Editor’s note: The case study in this article is fictitious and is intended to highlight ethical issues in the practice of industrial hygiene. Any resemblance to real people or organizations is coincidental. The opinions expressed are those of the author and do not necessarily reflect the opinions of AIHA, The Synergist, the Joint Industrial Hygiene Ethics Education Committee, or its members.

Responses to “Truth to Power”
In the January Synergist, Alan Leibowitz’s article “Truth to Power” examines an OEHS professional’s obligation to communicate unfavorable news to clients or company management. Often, professional judgment is required to determine when an identified risk should be documented, reported, and acted upon. As Leibowitz observes, in some cases, the likelihood of harm suggests that additional action, such as reporting the situation to regulatory authorities, may be necessary.
The article presents some options for OEHS professionals that can reduce potential conflict in these situations. These options include preparing the audience for the possibility of negative outcomes, being honest and direct, proposing a solution to the problem, and reinforcing the need for action.
Case Study Mika worked as the OEHS team lead for ConnectAll, a leading manufacturer of trailer hitches. Many of ConnectAll’s products required plating for a finished look, and the facility had a large area dedicated to its plating operations. The plating area was installed by former building owners and had been in continuous operation since the 1960s. As part of the investigation of a spill in this area, Mika’s team opened the floor to evaluate some buried transfer piping. While the systems ConnectAll currently used were undamaged, the team observed some historic abandoned pipe that appeared corroded with signs of leakage.
When the team asked Mika what follow-up they should do, she told them to stand down and await further guidance. Mika was concerned that if she conducted further investigations, ConnectAll could become responsible for a problem that was clearly created by a previous owner. She was also concerned about putting the company leadership in a difficult position if she reported the problem to them.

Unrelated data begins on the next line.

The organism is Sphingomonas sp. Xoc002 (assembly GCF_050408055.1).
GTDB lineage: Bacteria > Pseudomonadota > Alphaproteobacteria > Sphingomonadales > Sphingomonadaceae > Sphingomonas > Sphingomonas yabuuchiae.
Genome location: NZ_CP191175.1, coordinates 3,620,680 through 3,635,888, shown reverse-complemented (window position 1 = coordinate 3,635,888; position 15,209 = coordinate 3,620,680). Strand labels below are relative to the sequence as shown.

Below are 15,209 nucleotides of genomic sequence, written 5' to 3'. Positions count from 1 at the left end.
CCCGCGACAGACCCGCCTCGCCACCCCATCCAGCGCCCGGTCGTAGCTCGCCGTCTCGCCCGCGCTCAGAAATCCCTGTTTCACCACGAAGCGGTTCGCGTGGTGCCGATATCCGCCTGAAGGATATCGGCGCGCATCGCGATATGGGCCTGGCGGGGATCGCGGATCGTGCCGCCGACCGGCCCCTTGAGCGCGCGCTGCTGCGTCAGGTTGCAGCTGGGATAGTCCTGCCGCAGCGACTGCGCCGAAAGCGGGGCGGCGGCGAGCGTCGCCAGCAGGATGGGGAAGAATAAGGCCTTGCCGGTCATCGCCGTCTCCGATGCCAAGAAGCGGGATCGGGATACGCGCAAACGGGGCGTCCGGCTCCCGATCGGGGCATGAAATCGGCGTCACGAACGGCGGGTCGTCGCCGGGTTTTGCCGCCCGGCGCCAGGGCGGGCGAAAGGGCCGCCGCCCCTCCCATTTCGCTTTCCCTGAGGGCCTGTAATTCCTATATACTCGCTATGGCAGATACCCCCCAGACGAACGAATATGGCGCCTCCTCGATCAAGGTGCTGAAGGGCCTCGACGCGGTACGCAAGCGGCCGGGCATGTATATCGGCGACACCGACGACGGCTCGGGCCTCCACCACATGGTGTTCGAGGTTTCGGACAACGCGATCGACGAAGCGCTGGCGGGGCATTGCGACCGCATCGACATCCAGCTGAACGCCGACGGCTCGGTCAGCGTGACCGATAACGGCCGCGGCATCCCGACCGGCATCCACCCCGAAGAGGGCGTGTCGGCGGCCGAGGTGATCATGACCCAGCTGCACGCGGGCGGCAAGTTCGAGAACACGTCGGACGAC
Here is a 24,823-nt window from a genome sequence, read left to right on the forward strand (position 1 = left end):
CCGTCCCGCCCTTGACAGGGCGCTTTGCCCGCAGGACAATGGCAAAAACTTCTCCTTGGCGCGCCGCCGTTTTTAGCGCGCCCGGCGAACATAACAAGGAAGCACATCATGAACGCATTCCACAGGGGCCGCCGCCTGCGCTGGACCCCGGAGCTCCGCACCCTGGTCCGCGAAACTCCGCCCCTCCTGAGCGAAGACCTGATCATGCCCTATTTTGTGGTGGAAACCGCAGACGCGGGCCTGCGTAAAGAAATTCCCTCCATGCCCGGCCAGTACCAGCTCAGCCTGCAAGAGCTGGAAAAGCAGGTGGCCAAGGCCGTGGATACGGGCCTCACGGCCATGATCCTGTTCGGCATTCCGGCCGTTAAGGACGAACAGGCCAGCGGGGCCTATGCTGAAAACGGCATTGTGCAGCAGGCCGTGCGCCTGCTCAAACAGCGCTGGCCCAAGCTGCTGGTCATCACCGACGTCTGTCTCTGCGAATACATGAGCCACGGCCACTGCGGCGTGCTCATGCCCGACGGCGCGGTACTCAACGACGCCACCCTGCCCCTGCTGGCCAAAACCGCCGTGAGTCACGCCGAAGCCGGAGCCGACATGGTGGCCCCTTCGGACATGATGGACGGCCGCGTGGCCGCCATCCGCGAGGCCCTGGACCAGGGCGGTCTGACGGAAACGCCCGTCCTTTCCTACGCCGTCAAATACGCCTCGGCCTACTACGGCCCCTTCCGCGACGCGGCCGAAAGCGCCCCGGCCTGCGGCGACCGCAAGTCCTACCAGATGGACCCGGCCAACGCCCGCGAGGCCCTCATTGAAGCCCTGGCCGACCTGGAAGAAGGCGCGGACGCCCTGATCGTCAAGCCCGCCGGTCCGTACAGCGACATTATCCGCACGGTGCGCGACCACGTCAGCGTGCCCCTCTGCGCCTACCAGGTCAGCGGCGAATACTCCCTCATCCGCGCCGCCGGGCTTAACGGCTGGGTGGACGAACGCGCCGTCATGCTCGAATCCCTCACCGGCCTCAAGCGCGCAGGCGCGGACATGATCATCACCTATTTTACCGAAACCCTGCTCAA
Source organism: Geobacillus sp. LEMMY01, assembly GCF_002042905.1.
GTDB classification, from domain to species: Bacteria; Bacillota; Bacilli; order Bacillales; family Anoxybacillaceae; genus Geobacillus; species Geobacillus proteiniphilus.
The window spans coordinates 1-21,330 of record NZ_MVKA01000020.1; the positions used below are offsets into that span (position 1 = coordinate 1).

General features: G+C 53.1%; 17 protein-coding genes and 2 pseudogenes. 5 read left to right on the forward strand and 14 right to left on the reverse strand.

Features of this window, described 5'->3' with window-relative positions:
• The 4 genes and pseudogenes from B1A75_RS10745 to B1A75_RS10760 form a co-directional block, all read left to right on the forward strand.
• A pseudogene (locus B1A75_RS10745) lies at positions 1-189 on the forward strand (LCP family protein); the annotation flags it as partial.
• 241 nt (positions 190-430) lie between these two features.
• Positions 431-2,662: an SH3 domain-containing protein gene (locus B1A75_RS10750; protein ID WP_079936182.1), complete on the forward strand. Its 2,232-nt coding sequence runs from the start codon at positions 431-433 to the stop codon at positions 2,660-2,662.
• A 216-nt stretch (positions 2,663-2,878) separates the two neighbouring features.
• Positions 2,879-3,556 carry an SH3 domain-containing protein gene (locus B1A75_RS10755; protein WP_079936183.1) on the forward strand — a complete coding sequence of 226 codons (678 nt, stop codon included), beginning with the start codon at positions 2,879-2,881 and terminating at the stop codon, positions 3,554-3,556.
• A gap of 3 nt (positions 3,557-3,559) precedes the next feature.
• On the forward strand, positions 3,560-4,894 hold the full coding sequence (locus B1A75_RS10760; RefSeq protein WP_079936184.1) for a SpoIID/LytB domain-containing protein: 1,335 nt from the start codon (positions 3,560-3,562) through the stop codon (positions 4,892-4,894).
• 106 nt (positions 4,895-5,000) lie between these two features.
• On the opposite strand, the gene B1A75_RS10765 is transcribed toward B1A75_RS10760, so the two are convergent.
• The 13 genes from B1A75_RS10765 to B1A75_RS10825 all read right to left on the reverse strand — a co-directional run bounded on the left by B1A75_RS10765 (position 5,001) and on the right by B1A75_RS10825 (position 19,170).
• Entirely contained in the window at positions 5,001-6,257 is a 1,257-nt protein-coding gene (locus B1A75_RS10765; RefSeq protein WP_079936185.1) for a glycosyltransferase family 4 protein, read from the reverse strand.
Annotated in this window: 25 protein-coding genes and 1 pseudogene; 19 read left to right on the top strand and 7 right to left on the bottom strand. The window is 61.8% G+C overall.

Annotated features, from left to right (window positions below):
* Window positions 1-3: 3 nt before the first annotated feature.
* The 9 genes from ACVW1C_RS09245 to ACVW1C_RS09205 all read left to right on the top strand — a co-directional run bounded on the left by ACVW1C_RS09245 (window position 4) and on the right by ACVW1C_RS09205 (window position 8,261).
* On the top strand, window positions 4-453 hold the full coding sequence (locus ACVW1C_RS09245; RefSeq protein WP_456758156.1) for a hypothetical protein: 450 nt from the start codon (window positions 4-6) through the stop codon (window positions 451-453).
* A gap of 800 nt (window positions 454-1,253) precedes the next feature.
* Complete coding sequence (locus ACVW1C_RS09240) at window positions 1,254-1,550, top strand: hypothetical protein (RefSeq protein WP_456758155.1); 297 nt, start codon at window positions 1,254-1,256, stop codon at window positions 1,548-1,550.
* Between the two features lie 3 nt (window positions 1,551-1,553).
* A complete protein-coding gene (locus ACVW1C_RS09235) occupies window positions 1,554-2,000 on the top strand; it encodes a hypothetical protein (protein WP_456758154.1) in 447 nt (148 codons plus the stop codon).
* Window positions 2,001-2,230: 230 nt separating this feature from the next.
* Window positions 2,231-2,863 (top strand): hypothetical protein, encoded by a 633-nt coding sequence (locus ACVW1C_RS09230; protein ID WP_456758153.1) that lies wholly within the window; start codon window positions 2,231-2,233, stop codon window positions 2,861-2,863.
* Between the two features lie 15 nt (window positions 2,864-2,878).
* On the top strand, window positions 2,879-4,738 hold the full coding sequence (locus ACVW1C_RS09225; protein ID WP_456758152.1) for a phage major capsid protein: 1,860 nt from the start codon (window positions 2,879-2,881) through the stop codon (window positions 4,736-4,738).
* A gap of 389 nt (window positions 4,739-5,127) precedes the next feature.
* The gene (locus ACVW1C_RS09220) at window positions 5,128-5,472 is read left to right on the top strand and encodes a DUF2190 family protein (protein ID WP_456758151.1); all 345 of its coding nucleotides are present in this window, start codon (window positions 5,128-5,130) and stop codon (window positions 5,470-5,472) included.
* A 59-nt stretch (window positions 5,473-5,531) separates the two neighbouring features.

Bad news doesn't get better with age.
Reader Responses Thank you, Alan Leibowitz, for a long-overdue article on a very difficult subject.
There are a number of issues at play when you have this conversation. In my opinion, before any discussion you need to consider your position within the corporate structure, including your history and credibility. Maybe you need a friend. Consider first having a conversation with a respected manager or executive, one who will support you.
Many corporations are also very concerned about emails and memos. So, documenting concerns and improper practices would be my last action, not my first. You should also consider the nature of the issues. New buildings and new processes are easier to change than long-established practices.
Don’t stand on a soapbox. Stay humble to avoid the perception that you are using this issue to advance yourself. Explain the risks, the current standards, and possible exposures to the executives, and go easy on the fix. Corporate executives don’t like to be lectured or told what to do. They’ll ask you if they have questions.
Brian Gibney
Early in my career, a mentor told me that bad news doesn’t get better with age. Since then, I have always believed it is better to call out all potential or real issues as soon as you can. You don’t always have to have the solution, but a good team will get you there.
A digital Synergist reader
Mika should assume that the historic piping might contain hexavalent chromium, which is a water-soluble carcinogen. She should take a soil sample and identify any contaminants. Depending upon the analytical results, she should advise upper management of the situation and the possible ramifications.
If there is no contamination, Mika should document this and close the opening.
If the sample is positive for hex chrome, the facility could turn into a Superfund site, disrupting current operations.
Management should be advised of all possibilities and given the responsibility to make the decisions pertaining to reporting requirements.

Jerry Earley, MA, CIH, REHS
The Synergist: “Truth to Power” (January 2024).